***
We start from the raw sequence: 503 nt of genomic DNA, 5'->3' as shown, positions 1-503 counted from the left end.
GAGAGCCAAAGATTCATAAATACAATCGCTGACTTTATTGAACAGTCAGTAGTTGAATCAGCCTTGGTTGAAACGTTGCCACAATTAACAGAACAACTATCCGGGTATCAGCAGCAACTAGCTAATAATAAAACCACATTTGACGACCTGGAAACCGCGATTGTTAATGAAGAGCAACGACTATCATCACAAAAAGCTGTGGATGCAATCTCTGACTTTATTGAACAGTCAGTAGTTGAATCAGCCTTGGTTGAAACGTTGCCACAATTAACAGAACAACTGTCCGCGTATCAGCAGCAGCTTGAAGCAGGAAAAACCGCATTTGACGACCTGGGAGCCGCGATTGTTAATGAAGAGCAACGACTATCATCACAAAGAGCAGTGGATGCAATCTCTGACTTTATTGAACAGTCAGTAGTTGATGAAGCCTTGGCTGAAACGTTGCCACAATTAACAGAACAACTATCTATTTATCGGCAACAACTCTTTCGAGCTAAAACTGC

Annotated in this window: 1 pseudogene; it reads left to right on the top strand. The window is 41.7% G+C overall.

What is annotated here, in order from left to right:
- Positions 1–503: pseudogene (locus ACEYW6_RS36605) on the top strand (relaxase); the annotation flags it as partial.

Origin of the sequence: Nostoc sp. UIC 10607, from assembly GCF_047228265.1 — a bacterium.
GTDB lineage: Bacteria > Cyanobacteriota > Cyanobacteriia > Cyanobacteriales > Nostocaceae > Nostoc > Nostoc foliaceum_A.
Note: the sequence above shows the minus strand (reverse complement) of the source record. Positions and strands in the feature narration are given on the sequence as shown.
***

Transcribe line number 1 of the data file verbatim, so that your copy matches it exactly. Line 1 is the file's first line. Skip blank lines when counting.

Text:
We start from the raw sequence: 503 nt of genomic DNA, 5'->3' as shown, positions 1-503 counted from the left end.